Trudeau marks 100th anniversary of bloody Battle of Passchendaele
Taylor Rae - Assistant Editor
Prime Minister Justin Trudeau places a wreath during an event to mark the upcoming Veterans' Week and 100th anniversary of the Battle of Passchendaele at the National Military Cemetery in Ottawa on Friday, Nov. 3, 2017.
Image Credit: THE CANADIAN PRESS/Sean Kilpatrick
November 03, 2017 - 2:45 PM
OTTAWA - Prime Minister Justin Trudeau is marking the 100th anniversary of one of the bloodiest chapters in Canada's wartime history, the Battle of Passchendaele, with a low-key ceremony.
More than 500,000 people, including 15,000 Canadians, were killed or wounded at during the prolonged fight, as weeks of rain and shellfire churned the battlefield into a sea of mud.
The actual importance of the battle to the allied war effort has long been debated, with many historians describing it as a senseless waste that accomplished little.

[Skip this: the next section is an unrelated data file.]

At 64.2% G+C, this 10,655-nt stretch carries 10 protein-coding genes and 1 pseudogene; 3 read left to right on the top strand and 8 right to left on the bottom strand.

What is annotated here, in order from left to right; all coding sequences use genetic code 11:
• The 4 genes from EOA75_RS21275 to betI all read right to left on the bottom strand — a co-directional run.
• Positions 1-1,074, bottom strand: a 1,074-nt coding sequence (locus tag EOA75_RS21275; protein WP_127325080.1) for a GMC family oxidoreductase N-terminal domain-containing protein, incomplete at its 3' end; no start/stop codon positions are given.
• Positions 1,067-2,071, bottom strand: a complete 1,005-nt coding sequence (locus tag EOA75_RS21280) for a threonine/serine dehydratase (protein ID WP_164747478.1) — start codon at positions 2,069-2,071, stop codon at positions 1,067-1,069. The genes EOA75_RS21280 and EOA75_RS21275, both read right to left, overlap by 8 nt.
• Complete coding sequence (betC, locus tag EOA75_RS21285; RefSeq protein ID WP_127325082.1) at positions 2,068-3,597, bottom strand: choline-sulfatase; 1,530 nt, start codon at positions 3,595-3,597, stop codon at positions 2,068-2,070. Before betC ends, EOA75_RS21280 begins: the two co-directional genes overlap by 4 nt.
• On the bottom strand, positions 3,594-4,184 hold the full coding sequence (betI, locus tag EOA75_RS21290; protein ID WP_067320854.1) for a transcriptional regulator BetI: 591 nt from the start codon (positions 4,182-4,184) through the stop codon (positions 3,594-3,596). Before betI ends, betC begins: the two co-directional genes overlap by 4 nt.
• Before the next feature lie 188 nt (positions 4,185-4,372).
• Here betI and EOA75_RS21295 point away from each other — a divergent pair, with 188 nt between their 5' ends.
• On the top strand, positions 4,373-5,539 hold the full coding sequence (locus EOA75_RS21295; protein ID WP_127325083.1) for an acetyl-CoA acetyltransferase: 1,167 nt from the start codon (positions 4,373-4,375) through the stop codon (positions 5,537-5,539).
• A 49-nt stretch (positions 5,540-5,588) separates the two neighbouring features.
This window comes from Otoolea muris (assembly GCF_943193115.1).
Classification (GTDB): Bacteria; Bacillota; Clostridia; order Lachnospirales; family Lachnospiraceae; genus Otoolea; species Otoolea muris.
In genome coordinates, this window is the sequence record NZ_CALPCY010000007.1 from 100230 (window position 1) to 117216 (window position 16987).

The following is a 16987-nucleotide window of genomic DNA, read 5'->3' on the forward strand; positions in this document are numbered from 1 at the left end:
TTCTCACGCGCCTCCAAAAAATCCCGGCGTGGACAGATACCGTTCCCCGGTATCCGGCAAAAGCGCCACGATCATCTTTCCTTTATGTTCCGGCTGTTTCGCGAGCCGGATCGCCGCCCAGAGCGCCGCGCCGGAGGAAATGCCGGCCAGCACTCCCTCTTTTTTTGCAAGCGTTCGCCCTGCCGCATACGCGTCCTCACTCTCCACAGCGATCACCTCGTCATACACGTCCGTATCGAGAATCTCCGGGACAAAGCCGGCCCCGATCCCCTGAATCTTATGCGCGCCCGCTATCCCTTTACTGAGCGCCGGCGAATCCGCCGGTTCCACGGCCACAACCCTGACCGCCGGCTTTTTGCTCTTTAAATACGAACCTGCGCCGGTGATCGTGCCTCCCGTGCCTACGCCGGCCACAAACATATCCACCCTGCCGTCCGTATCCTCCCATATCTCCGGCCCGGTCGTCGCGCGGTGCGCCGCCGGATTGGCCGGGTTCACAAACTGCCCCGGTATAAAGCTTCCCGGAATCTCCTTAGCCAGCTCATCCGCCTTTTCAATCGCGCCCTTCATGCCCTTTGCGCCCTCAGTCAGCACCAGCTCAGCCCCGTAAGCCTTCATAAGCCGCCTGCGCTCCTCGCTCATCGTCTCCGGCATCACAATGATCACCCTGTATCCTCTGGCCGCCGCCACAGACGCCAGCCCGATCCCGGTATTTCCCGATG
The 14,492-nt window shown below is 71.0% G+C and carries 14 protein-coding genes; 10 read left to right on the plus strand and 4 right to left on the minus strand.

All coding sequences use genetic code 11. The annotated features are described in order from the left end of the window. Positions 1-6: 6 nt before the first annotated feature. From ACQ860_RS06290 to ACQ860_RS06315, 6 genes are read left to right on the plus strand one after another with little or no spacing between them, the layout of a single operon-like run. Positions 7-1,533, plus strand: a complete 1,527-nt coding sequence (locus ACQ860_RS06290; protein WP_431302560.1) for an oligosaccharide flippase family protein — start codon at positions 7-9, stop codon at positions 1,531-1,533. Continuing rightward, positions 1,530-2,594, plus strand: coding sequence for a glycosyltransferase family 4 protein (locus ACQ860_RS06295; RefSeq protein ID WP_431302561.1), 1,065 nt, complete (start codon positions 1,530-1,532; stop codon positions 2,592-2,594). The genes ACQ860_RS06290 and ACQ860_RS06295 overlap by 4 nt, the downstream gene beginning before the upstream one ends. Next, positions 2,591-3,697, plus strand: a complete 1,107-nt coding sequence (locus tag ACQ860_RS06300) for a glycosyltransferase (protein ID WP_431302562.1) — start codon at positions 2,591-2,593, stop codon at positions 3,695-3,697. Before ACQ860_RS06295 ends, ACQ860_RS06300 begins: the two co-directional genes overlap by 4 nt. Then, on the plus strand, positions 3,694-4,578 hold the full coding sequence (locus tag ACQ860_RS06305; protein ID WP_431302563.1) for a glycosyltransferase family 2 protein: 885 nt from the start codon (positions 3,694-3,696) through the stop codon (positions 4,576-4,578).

But the Canadians do have the distinction of having delivered victory where others could not, with nine later receiving the Victoria Cross, the British Empire's highest award for bravery, for what their actions at Passchendaele.
Under grey skies at the National Military Cemetery in Ottawa today, Trudeau told a small group of military members, veterans and school children that the sacrifices from that battle are proof of reckless leadership at the highest levels.
But he also said it was a battle worth remembering because of the perseverance and commitment that Canadian soldiers demonstrated under near-impossible conditions.
News from © The Canadian Press, 2017